Technology Disruption: Is This the History of the Future and a Bankruptcy of Innovation? | Sherpas in Blue Shirts

Posted On February 8, 2016

The “technology disruption” euphoria is everywhere. Though cynics say the technology industry comes up with something every five years and something big every ten, this time it could be different. Not everyone, however, buys the concept of dramatic disruptive change and supports “incremental innovation.”

The incremental innovation supporters say that many things “appear” similar to what they were ages back. But, when you peel back the onion, you see lots of changes…think today’s cars, compared to those in Henry Ford’s time. Their take is that because incremental innovation doesn’t grab headlines, it’s considered boring. On the flip side, supporters of disruptive changes point out that Edison could never have made the light bulb by incrementally innovating the lamp.

Irrespective of which camp you are in, it’s clear that things in the broader technology world are increasingly resembling what they wanted to compete against. For example, check out Amazon now planning to open brick and mortar stores.

Here’s a look at three major technology evolutions from the recent past and how they are taking us back in history.

  • Mobile apps: Web applications were considered the panacea for everything wrong associated with desktop applications. Unlike desktop applications that required installation on different devices, web applications were easy to access, and could be accessed from anywhere on any device via any OS, as long as the user had a network connection and a browser. However, mobile apps are taking us back to the desktop world where applications (or apps) need to be individually installed (albeit a lot more easily), individually managed, secured, and should work across multiple form factors and OSes
  • Edge computing: As the cost of network bandwidth skyrockets, organizations are realizing that the idea of central computing is very costly. Therefore, the data in various analytics platforms is processed at the nodes themselves, rather than at a central junction. Additionally, in the broader Internet of Things (IoT) ecosystem, organizations just cannot afford, either economically or technically, to send data to a central crunching unit. For that, the IoT edge devices need to compute themselves, instead of having an always on data channel with central servers. This means going back, at least partially, to the days of intelligent end clients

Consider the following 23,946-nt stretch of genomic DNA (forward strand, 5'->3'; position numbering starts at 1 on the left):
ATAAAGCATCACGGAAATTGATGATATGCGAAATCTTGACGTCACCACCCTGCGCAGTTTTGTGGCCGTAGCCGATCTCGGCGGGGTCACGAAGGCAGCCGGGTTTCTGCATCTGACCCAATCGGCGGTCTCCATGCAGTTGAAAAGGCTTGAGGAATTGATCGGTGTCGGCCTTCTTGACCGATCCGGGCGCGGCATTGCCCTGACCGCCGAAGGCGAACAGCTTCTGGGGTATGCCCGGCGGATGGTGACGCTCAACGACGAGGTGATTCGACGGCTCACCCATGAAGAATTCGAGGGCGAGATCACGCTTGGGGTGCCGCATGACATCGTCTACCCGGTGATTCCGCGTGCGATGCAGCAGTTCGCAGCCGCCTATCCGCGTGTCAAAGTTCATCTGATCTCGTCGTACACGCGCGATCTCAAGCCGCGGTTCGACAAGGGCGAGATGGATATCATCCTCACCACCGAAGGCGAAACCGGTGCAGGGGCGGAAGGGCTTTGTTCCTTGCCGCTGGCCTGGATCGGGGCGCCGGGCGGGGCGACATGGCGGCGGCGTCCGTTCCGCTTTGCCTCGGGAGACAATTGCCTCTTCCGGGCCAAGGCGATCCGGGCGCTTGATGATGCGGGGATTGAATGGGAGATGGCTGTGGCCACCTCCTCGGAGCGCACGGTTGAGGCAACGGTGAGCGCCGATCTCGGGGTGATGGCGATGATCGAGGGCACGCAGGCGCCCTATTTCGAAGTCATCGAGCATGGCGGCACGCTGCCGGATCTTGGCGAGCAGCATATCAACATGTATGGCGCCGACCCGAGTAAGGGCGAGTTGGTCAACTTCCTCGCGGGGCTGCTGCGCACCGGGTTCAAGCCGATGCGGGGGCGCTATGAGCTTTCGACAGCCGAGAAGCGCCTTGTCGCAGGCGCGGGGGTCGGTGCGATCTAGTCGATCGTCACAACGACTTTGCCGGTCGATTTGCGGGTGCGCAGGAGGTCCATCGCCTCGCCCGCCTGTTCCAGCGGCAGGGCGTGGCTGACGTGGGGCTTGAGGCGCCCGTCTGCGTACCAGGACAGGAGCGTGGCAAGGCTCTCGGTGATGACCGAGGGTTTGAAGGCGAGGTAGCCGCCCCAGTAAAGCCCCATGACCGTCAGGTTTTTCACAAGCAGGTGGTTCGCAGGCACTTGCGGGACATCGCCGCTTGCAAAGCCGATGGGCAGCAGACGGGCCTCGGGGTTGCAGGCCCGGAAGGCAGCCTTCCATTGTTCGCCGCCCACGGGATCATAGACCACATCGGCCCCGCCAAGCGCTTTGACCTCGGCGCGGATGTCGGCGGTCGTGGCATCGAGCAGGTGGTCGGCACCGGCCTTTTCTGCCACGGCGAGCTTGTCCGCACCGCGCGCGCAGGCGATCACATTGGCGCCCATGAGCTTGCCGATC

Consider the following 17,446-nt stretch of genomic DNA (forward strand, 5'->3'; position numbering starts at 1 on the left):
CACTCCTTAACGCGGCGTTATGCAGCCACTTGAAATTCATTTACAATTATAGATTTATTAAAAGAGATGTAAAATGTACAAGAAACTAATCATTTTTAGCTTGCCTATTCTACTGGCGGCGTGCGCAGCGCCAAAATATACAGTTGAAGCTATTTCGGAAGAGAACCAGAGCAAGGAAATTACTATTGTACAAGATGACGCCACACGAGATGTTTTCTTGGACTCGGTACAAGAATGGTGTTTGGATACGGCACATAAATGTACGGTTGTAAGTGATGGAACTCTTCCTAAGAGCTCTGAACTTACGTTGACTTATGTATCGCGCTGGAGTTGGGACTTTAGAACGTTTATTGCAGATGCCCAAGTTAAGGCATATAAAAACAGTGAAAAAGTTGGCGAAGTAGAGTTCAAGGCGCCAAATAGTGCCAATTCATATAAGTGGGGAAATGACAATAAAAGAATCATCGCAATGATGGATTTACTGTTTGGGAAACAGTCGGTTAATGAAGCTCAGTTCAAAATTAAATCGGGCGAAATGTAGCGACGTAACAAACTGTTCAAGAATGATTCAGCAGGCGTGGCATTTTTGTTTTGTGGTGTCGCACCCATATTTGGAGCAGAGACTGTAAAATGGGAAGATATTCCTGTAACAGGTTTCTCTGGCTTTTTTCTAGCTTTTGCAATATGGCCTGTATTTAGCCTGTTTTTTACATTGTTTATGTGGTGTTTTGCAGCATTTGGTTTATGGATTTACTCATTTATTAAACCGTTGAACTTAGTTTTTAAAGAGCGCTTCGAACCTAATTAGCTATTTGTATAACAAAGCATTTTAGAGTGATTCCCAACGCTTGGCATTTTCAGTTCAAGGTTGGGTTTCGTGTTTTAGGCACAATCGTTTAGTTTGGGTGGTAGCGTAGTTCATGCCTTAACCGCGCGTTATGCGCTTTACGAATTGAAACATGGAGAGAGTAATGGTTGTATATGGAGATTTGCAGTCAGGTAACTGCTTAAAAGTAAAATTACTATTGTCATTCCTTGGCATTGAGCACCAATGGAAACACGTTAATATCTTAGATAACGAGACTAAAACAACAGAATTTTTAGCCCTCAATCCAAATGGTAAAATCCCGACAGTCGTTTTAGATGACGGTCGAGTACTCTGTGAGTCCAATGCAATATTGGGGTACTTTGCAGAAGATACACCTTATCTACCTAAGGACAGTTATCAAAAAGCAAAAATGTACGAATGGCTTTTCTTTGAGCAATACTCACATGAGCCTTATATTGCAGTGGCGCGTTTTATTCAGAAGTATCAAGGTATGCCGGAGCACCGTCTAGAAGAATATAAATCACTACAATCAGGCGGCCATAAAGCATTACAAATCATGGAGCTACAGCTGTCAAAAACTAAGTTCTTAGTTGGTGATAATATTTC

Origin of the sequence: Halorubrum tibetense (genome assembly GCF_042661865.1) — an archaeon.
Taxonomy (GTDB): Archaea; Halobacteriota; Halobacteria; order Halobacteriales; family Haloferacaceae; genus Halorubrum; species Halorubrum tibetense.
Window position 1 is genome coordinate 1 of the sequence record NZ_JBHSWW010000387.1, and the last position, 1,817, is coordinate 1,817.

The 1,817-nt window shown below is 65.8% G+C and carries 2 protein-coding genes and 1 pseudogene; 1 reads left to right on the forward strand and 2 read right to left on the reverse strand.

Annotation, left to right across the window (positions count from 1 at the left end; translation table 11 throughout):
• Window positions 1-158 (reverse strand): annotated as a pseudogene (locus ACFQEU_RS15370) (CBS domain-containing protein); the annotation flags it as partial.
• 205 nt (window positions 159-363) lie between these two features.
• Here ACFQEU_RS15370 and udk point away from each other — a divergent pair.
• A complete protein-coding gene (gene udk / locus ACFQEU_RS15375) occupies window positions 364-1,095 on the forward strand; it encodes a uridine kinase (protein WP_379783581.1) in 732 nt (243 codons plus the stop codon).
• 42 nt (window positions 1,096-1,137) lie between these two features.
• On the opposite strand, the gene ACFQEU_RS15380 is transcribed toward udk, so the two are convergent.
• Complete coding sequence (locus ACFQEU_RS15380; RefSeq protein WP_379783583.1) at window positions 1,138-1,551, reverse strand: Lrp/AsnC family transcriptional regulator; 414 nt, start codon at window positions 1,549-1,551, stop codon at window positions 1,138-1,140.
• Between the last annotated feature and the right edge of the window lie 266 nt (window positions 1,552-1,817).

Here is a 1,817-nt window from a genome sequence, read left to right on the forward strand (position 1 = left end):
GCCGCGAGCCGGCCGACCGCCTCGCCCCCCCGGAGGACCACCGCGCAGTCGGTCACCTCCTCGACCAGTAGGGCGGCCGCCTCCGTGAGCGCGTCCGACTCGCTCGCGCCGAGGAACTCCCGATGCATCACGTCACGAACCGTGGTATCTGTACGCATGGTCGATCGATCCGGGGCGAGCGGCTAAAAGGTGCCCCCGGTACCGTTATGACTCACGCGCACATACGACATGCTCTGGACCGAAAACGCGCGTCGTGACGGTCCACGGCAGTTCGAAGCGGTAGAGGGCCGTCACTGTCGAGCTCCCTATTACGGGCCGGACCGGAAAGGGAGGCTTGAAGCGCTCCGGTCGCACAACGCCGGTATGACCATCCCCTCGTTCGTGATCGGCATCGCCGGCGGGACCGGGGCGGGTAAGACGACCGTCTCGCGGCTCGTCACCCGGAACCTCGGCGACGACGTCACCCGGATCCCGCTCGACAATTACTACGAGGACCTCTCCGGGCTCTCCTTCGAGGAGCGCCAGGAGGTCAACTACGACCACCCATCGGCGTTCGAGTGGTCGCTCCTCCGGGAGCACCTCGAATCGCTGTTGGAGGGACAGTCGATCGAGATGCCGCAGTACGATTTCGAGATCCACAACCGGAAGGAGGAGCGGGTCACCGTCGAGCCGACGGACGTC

• Dedicated SaaS: Large technology vendors, unable to fight the nimbler cloud SaaS providers and desperately wanting to ensure client renewals, are taking the dedicated SaaS route. While purists question how SaaS can be dedicated, others argue that if an IaaS platform can be “private,” SaaS can be as well. Many large technology vendors have made SaaS an evolved form of application hosting, which has been around for decades. They add their financial reengineering and deep discounting to lure buyers, without realizing the challenges they will face during renewals. However, the bottom line is they are going back in history.

Of course, we can argue that irrespective of how these technologies are delivered or consumed, they assist in doing new and better things in a different way. However, does this mean that true innovation, whether incremental or disruptive, is not possible in the technology industry? Consider that there have been multiple articles on how corporations are buying back their shares to improve earnings per share (and the linked executive compensation), rather than focusing on R&D. The thesis here is that many organizations are realizing they get greater benefit from returning cash to their shareholders than they do from the risks of innovation. Innovation skeptics also point out that many companies that were the first to innovate never got their returns.

So, is the technology industry destined to just repackage what existed earlier, or will we see something that is fundamentally different? Are we destined to oscillate between different technology models every few years? The bigger question is, should the pursuit to be innovative be for its own sake, or to create some meaningful value? I firmly believe that regardless of whether the value comes from incremental or disruptive innovation, the value needs to be the key driver.

How can technology companies (which these days implies every organization) innovate yet manage the risk in these times of rapid change? How can they jettison their age old planning cycles and be more agile and nimble?

The industry needs to answer these questions to ensure the pipeline of innovation does not dry up. The future of technology is right here, right now, and all stakeholders need to shape it to ensure it neither goes back in history nor becomes a prisoner of old habits that die hard.

What do you think?

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